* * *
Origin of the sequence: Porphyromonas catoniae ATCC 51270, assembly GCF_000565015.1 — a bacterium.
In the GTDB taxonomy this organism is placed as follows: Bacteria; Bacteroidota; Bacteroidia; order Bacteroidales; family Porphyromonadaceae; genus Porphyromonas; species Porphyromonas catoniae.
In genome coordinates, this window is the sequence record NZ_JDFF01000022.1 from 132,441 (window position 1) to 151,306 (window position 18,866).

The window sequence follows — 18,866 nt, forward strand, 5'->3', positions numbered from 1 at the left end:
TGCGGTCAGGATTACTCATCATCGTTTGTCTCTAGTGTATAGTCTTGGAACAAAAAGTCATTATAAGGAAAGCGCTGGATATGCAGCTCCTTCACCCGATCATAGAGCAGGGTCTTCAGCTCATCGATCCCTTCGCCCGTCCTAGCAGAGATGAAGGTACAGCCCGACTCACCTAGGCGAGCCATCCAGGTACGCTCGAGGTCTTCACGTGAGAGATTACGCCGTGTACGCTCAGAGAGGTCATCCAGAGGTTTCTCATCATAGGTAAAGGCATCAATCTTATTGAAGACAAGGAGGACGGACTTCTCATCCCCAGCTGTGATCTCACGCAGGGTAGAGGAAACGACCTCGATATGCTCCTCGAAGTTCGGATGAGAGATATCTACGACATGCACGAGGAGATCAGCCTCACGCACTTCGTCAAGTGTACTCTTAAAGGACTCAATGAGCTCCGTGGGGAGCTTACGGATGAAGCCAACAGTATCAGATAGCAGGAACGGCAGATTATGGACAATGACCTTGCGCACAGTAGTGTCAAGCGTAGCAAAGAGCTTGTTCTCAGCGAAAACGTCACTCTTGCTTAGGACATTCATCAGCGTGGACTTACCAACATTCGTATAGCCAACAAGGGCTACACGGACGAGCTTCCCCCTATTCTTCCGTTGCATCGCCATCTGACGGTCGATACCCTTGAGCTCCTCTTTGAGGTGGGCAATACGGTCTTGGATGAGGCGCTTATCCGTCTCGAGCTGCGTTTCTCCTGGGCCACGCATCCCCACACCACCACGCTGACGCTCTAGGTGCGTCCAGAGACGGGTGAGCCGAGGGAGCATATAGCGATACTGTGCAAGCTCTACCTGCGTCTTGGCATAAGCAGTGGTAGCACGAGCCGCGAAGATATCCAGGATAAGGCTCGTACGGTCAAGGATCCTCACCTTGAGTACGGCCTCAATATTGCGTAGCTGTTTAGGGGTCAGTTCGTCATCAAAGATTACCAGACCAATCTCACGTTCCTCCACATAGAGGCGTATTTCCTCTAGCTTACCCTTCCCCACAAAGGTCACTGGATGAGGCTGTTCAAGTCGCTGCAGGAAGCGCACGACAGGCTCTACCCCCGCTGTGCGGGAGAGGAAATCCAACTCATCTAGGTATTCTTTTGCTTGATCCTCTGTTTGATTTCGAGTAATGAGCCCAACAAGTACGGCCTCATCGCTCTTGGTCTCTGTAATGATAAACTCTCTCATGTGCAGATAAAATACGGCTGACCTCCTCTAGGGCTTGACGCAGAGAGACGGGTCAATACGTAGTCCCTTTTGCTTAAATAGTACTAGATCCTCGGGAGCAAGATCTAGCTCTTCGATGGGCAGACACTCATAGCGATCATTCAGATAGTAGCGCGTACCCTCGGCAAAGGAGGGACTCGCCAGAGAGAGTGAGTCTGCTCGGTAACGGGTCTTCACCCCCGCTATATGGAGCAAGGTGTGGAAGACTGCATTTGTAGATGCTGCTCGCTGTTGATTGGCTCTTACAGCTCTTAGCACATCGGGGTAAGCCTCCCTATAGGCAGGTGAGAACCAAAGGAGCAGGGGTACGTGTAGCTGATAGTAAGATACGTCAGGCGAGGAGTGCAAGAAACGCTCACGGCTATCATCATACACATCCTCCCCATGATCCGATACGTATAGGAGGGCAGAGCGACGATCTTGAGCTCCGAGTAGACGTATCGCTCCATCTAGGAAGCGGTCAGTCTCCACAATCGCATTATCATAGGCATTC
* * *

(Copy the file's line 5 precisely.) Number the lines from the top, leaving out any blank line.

TGCGGTCAGGATTACTCATCATCGTTTGTCTCTAGTGTATAGTCTTGGAACAAAAAGTCATTATAAGGAAAGCGCTGGATATGCAGCTCCTTCACCCGATCATAGAGCAGGGTCTTCAGCTCATCGATCCCTTCGCCCGTCCTAGCAGAGATGAAGGTACAGCCCGACTCACCTAGGCGAGCCATCCAGGTACGCTCGAGGTCTTCACGTGAGAGATTACGCCGTGTACGCTCAGAGAGGTCATCCAGAGGTTTCTCATCATAGGTAAAGGCATCAATCTTATTGAAGACAAGGAGGACGGACTTCTCATCCCCAGCTGTGATCTCACGCAGGGTAGAGGAAACGACCTCGATATGCTCCTCGAAGTTCGGATGAGAGATATCTACGACATGCACGAGGAGATCAGCCTCACGCACTTCGTCAAGTGTACTCTTAAAGGACTCAATGAGCTCCGTGGGGAGCTTACGGATGAAGCCAACAGTATCAGATAGCAGGAACGGCAGATTATGGACAATGACCTTGCGCACAGTAGTGTCAAGCGTAGCAAAGAGCTTGTTCTCAGCGAAAACGTCACTCTTGCTTAGGACATTCATCAGCGTGGACTTACCAACATTCGTATAGCCAACAAGGGCTACACGGACGAGCTTCCCCCTATTCTTCCGTTGCATCGCCATCTGACGGTCGATACCCTTGAGCTCCTCTTTGAGGTGGGCAATACGGTCTTGGATGAGGCGCTTATCCGTCTCGAGCTGCGTTTCTCCTGGGCCACGCATCCCCACACCACCACGCTGACGCTCTAGGTGCGTCCAGAGACGGGTGAGCCGAGGGAGCATATAGCGATACTGTGCAAGCTCTACCTGCGTCTTGGCATAAGCAGTGGTAGCACGAGCCGCGAAGATATCCAGGATAAGGCTCGTACGGTCAAGGATCCTCACCTTGAGTACGGCCTCAATATTGCGTAGCTGTTTAGGGGTCAGTTCGTCATCAAAGATTACCAGACCAATCTCACGTTCCTCCACATAGAGGCGTATTTCCTCTAGCTTACCCTTCCCCACAAAGGTCACTGGATGAGGCTGTTCAAGTCGCTGCAGGAAGCGCACGACAGGCTCTACCCCCGCTGTGCGGGAGAGGAAATCCAACTCATCTAGGTATTCTTTTGCTTGATCCTCTGTTTGATTTCGAGTAATGAGCCCAACAAGTACGGCCTCATCGCTCTTGGTCTCTGTAATGATAAACTCTCTCATGTGCAGATAAAATACGGCTGACCTCCTCTAGGGCTTGACGCAGAGAGACGGGTCAATACGTAGTCCCTTTTGCTTAAATAGTACTAGATCCTCGGGAGCAAGATCTAGCTCTTCGATGGGCAGACACTCATAGCGATCATTCAGATAGTAGCGCGTACCCTCGGCAAAGGAGGGACTCGCCAGAGAGAGTGAGTCTGCTCGGTAACGGGTCTTCACCCCCGCTATATGGAGCAAGGTGTGGAAGACTGCATTTGTAGATGCTGCTCGCTGTTGATTGGCTCTTACAGCTCTTAGCACATCGGGGTAAGCCTCCCTATAGGCAGGTGAGAACCAAAGGAGCAGGGGTACGTGTAGCTGATAGTAAGATACGTCAGGCGAGGAGTGCAAGAAACGCTCACGGCTATCATCATACACATCCTCCCCATGATCCGATACGTATAGGAGGGCAGAGCGACGATCTTGAGCTCCGAGTAGACGTATCGCTCCATCTAGGAAGCGGTCAGTCTCCACAATCGCATTATCATAGGCATTC